Troublingly telegenic: Oxford in film

Priya Khaira-Hanks takes issue with the extent of Oxford’s fictional presence

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Source: Flickr

Transformers: The Last Knight was being filmed in Oxford last month. In a franchise where mega-robots and casual sexism dominate, it might seem incongruous that Michael Bay’s latest assault found its temporary home in a city known for learning and prestige. However, the fact that Bay used Churchill’s old home as Nazi HQ reveals a trend in how blockbusters use Oxford: its beautiful buildings are easy props. For a lazy director, there is no need to engage with their actual history or current purpose. Instead, Oxford is useful visual shorthand, its iconic look signalling history and status. However, films using Oxford for their own creative backdrop are always simultaneously re-shaping public perception, and not necessarily in a true or constructive way.
Back in 2011, X-Men: First Class used the city to develop the character of their protagonist. We get as much of a sense of James McAvoy’s Charles Xavier from the Turf-esque student pub he frequents and the external view of the Sheldonian as we do from the script itself. By showing the mind-reading superhero as a part of this environment, it is made clear that he is intelligent, talented and deeply immersed in the comfortable world of academia. However, the flipside of the dreaming spire is the ivory tower, beautiful yet blithe. Oxford helps to portray Xavier as extraordinary but wilfully detached from the world around him. Direction that utilises ‘impact’ shots to lazily deploy Oxford grandeur is harmfully short-sighted in its’ depiction of the city. It shows snippets of ‘impact’ Oxford, rather than carefully considering its complexity. It seems that our university is uniquely effective in indicating personal brilliance alongside being happily oblivious about real life. Although not an unfair point, ‘embracing’ this presentation cultivates and justifies Oxford as the impenetrable tower of the intellectual rather than the diverse city it is and the accessible institution it needs to be.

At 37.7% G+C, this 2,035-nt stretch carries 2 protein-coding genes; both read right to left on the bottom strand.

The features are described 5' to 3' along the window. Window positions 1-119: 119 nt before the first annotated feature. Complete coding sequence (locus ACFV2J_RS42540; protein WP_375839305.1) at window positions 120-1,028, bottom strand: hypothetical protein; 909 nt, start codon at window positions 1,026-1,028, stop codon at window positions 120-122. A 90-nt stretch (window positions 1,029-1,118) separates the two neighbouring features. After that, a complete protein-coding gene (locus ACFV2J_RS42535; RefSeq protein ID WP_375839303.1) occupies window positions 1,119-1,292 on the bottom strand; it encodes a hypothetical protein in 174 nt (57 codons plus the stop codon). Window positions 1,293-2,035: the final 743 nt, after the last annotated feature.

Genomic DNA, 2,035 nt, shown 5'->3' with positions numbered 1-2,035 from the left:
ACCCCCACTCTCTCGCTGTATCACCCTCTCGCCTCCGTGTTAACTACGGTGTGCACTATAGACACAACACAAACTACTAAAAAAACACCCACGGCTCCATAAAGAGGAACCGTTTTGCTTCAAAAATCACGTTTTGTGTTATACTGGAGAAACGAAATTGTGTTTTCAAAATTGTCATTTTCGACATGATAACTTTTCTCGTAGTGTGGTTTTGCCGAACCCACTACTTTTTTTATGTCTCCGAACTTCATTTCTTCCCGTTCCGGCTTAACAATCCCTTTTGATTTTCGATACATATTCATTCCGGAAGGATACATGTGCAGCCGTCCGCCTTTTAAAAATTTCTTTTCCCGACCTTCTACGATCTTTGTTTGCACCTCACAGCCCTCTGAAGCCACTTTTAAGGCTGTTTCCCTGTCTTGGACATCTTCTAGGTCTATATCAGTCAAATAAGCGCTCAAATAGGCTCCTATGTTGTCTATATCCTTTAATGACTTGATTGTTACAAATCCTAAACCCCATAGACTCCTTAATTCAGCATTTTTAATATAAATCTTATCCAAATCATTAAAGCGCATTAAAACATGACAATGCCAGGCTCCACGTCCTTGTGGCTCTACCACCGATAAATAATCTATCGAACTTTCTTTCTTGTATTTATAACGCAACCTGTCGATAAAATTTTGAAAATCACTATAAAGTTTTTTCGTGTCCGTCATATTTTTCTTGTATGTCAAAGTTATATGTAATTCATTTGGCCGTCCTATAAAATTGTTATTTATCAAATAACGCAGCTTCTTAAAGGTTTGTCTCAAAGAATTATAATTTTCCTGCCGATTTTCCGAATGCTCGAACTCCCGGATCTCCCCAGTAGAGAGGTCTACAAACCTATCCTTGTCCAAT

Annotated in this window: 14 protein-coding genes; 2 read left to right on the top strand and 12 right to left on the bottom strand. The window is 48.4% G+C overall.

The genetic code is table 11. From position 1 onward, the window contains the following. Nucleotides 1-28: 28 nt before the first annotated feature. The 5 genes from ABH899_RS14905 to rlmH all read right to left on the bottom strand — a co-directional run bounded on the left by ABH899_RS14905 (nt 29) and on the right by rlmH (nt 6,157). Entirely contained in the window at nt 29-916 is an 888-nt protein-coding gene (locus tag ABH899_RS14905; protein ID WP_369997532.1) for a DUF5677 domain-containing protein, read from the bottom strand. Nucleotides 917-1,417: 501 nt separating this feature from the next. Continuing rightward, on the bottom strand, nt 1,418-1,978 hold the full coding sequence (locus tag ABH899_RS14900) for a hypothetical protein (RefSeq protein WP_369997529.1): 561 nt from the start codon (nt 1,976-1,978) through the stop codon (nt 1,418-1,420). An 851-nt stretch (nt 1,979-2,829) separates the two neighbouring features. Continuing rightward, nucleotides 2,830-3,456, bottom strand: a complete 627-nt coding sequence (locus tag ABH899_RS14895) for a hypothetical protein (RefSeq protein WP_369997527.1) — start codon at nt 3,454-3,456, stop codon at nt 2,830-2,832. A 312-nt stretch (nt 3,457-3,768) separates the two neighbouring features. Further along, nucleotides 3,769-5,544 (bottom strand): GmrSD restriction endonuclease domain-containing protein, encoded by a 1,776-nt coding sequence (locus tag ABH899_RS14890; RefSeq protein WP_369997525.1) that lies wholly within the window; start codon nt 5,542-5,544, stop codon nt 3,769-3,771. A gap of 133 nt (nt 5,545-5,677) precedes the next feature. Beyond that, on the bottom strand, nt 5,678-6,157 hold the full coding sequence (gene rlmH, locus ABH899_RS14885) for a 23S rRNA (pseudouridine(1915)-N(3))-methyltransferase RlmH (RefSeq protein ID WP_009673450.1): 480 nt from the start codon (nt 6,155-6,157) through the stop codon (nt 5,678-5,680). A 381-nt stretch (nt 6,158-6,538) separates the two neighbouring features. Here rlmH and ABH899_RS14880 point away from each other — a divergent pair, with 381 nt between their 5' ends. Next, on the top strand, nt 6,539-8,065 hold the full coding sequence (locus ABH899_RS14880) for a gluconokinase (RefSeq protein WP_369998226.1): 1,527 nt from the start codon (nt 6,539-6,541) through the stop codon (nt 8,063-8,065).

Sweeping shots of the city are also employed in a 2011 hit you are less likely to be familiar with, the Hindi spectacular Desi Boyz. Equally as ridiculous as a Transformers film but with more dancing, Desi Boyz uses Oxford to illustrate the zero-to-hero path of a former male escort—Bollywood never disappoints. However in Desi Boyz, as with X-Men, Oxford’s image is one harmfully stuck in the past. The extras used as the ‘backdrop’ of Oxford are swathes of Caucasian figures in bland clothing. Diversity at the institution of Oxford is an issue—such subconscious re-enforcements of it allows it to go uncritisized. The implication is that, however well-regarded Oxford is, it is ultimately a place of tradition, and this makes sobriety and staidness inevitable, perhaps discouraging the large majority from finding a place for themselves at the University.
This reaches its nadir in Lone Scherfig’s 2012 film The Riot Club, which returns the Bullingdon club to its ancestral playground. The Riot Club has good intentions, engaging with legitimate issues of classism and elitism in Oxford, but executes this intent badly, as it is completely out of touch with the reality of how these problems form. Perhaps the university itself needs to change, before we can start looking at it from a new angle? But perhaps it will only begin to evolve when we aim the camera towards the more honest every day corners of the university and the city at large, to see it from a perspective that places it as a part of a larger world – rather using its traditionalism for grand symbols and gestures.

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